Ecologist parties are a hit in Europe

Katharina Schulze and Ludwig Hartmann, leaders of the German Green party at a press conference in Munich in Germany on 15 October 2018. [Lukas Barth-Tuttas EPA/MAXPPP]

In Belgium, Luxembourg and Bavaria, the Greens have been the big winners at the weekend’s elections by attracting new voters. EURACTIV France’s media partner Ouest-France reports.

The European ecologist parties are in great shape at the ballot box, gaining support due to the climate crisis. Die Grünen (the German Greens) doubled their score at the Bavarian state election on Sunday. Having gained 17.5% of the vote, they now represent the second largest force in the parliament, behind the CSU conservatives (37.2%).

The Green vote particularly consisted of young and urban people. In around 20 towns, the Greens overtook the CSU and in Munich, the capital, they won 30.3% of the vote, against 25.2% for the CSU.

The rise of the Greens is an underlying trend in Germany. This party picked up voters disappointed with the coalition government of Angela Merkel’s fourth mandate by digging into the conservatives’ reservoir as much as the social democrats’ one.

The German greens have experienced power: they lead the government of Baden-Württemberg and co-lead in nine regions, on the basis of programmes negotiated in advance with both the left and the right. They show a pragmatism from which the French Greens, who are in need of results, could learn.

Green Party ends conservative CSU’s 61-year political dominance in Bavaria

In a vote it called “historic”, the Green Party ended the absolute majority of conservative Christian Social Union (CSU) in Bavaria on Sunday (14 October) and became the second strongest political force in a state election whose result will resonate in Berlin and beyond and further dent Chancellor Angela Merkel’s position.

Second largest party in Brussels

The ecologists also flourished in the communal elections in Belgium, which took place on Sunday. “Ecolo-Groen is progressing everywhere in Wallonia (French-speaking South) and the Brussels-Capital Region,” political scientist Pascal Delwit noted.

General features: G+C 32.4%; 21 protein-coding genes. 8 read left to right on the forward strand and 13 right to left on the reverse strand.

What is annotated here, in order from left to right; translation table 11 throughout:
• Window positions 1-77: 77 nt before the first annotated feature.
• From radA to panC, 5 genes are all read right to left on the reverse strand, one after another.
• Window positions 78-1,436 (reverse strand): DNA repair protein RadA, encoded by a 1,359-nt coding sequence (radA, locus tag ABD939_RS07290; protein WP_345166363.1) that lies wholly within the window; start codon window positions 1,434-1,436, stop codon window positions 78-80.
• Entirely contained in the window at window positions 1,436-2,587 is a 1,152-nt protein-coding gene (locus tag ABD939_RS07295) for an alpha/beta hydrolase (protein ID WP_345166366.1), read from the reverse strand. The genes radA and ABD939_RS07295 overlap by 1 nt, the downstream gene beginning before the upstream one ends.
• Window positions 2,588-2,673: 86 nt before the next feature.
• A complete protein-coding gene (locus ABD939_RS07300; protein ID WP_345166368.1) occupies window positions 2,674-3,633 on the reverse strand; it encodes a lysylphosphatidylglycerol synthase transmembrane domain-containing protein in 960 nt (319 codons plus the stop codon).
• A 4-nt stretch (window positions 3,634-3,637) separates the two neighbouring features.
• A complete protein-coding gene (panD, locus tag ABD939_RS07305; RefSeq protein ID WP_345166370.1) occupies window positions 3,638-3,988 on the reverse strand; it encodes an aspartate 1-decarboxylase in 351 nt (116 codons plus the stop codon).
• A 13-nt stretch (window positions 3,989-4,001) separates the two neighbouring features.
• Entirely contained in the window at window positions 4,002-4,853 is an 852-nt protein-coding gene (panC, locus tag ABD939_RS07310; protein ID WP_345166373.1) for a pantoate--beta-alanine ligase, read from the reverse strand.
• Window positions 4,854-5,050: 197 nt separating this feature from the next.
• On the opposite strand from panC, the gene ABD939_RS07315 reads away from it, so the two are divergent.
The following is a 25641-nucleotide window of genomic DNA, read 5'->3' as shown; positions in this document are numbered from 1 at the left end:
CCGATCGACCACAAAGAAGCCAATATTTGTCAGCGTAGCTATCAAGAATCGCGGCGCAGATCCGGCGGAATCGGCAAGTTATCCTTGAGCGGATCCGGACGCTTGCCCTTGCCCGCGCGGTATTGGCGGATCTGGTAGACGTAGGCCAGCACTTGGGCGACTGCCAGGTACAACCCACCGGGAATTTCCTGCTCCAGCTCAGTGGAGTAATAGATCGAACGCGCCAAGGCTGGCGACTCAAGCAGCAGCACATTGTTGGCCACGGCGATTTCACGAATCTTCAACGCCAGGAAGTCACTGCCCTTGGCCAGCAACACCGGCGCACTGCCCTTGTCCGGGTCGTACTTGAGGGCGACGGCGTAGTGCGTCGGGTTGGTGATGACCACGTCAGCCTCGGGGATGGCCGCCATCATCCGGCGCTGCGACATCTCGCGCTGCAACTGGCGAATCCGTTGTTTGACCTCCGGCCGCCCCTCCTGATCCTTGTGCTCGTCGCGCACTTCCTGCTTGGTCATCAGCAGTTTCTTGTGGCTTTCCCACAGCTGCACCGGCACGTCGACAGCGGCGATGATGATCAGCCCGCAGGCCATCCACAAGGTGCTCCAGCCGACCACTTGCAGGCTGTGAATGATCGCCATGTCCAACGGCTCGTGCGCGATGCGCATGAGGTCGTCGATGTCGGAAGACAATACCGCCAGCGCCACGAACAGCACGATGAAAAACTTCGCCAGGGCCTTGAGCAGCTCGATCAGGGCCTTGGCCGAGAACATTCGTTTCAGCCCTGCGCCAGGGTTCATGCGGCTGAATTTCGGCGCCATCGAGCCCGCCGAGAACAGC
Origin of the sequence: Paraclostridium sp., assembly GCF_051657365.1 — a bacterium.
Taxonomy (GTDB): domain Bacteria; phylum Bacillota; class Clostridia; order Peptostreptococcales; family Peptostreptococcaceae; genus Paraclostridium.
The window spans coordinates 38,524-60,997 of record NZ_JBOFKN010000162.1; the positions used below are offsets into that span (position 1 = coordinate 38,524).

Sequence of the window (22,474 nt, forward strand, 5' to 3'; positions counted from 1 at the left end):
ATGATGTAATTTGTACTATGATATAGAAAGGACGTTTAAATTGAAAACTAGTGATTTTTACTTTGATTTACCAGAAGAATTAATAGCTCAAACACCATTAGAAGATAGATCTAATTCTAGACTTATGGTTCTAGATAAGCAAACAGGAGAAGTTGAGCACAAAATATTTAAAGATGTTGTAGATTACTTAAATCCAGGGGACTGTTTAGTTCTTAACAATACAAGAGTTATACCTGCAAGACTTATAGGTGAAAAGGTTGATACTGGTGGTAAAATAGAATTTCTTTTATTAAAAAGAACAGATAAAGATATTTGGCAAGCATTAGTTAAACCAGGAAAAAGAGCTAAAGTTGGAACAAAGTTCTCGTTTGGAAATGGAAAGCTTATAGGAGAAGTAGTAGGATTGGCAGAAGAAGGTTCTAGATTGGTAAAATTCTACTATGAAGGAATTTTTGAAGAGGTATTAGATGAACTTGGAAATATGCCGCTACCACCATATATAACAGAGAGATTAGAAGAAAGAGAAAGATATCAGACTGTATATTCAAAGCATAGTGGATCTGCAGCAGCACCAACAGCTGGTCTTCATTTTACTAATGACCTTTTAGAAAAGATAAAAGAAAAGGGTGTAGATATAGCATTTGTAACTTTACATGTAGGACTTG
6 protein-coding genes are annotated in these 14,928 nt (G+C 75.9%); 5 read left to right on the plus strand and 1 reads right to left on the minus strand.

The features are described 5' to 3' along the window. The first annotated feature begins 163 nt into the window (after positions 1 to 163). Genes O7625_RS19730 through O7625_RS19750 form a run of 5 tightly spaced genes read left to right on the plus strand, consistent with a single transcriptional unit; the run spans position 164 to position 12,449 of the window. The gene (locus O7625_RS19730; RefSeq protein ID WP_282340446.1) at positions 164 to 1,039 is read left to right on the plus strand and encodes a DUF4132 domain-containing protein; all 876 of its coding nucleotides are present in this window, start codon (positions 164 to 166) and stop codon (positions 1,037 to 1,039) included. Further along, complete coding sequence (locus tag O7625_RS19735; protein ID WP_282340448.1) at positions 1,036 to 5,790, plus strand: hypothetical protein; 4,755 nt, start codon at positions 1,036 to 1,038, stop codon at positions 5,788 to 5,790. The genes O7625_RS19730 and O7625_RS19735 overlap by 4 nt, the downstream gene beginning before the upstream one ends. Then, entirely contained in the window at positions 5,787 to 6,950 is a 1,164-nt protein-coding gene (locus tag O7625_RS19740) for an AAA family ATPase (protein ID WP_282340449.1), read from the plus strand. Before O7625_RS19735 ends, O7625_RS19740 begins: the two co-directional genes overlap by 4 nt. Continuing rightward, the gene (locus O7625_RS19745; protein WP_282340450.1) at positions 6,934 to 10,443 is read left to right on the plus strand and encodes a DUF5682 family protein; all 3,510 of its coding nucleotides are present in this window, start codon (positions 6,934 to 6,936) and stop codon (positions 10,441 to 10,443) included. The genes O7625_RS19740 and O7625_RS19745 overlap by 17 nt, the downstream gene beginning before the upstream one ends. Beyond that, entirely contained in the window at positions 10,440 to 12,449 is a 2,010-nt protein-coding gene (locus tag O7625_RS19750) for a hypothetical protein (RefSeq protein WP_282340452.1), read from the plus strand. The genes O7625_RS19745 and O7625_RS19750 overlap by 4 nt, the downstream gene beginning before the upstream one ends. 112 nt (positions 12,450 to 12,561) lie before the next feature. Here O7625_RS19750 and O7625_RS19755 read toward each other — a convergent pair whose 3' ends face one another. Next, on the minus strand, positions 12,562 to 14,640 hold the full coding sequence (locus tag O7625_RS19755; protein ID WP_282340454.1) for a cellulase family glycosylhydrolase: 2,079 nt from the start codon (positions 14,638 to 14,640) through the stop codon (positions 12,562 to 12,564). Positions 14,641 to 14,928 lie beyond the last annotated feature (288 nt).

The Green party now had several new mayors in the Brussels agglomeration. “It has won 550 communal councillors,” it was congratulated at the national headquarters. Moreover, the renewal was very female in form. “Congratulations to Uccle: 13 seats, including 8 women,” cheered Perrine Ledan, who had been elected.

The Belgian Greens have often acted as a refuge for voters disappointed by the traditional parties. This is still the case, following the political and financial Publifin and Kazakhgate scandals, in which the socialist party and the Mouvement réformateur (MR, liberal) were involved.

Three more seats in Luxembourg

The ecologists in Luxembourg – Die Gréng – were also delighted on Sunday. They doubled their score, gaining 14.65% of the vote and three additional seats in the chamber. Carole Dieschbourg, the minister for the environment, doubled her number of votes compared to 2013.

In a similar vein to the German Greens, the ecologists in Luxembourg have also experienced power. For instance, there are seven Green seats in the current government.

These three historic scores are a “good sign for the European elections” in May 2019, stated Claude Turmes, a Green from Luxembourg. He listed new reasons for people to become members of the Greens. These included the fear of pesticides, the fight against global warming, diesel-gate and air pollution, among others.


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